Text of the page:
China's Nobel Prize winner says 'censorship is necessary'
This year's winner of Nobel Prize in literature Mo Yan has defended censorship as something as necessary as airport security checks, a report has said.
Mo said he doesn't feel that censorship should stand in the way of truth, but that any defamation, or rumours, ''should be censored.''
"But I also hope that censorship, per se, should have the highest principle," he said.
According to Stuff.co.nz, he also suggested he won't join an appeal calling for the release of the jailed 2010 Peace Prize laureate, Liu Xiaobo, a fellow writer and compatriot.
Yan has been criticized for his membership in China's Communist Party and reluctance to speak out against the country's government.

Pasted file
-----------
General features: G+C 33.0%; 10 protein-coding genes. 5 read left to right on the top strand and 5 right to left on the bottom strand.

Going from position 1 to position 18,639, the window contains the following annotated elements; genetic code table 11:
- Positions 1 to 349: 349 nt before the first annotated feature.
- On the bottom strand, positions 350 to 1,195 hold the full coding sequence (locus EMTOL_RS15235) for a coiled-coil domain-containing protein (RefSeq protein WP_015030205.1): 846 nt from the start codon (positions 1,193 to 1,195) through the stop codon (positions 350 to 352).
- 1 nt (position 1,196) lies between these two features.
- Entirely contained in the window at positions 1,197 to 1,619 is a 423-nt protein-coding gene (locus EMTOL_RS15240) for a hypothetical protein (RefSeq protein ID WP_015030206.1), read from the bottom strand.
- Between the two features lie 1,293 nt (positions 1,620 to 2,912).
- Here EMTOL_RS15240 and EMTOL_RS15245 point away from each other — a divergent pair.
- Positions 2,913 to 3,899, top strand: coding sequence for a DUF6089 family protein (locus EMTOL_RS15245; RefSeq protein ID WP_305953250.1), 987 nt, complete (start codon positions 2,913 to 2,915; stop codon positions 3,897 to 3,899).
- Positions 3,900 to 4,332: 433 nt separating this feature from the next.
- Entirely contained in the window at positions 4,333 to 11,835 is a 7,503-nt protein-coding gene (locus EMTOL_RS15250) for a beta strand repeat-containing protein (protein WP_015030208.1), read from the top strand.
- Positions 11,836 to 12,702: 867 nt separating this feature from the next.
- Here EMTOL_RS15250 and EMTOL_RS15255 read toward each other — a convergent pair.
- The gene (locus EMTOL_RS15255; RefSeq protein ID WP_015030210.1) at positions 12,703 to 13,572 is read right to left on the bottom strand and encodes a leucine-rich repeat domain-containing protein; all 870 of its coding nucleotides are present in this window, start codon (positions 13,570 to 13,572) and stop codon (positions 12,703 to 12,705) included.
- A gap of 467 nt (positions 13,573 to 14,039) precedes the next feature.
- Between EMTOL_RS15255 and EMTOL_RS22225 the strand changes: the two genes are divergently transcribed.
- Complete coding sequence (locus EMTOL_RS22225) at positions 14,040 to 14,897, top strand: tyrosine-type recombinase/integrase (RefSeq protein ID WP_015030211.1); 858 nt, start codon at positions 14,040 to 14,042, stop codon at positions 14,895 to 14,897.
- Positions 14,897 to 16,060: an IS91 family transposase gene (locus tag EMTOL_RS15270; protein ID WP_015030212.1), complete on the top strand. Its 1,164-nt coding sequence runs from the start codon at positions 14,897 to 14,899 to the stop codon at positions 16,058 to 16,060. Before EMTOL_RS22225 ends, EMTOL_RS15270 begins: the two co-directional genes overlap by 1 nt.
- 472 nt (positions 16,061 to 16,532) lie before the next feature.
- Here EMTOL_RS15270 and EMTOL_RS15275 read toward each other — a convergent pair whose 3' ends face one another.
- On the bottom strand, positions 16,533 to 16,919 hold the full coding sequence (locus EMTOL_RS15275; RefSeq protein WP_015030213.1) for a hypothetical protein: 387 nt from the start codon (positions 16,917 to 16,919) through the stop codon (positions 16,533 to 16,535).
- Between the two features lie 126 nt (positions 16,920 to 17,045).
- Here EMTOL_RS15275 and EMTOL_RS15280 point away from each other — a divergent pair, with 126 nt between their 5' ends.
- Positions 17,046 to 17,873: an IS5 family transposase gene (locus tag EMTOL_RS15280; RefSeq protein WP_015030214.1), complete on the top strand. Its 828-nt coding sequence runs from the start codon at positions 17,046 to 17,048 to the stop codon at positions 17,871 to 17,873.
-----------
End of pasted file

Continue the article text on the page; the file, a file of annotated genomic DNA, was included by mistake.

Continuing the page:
His comments on Thursday made during a news conference in Stockholm, appear unlikely to soften his critics' views toward him, the report said.
In addressing the sensitive issue of censorship in China, Mo likened it to the thorough security procedures he was subjected to as he travelled to Stockholm.
"When I was taking my flight, going through the customs ... they also wanted to check me - even taking off my belt and shoes. But I think these checks are necessary," the report quoted him, as saying.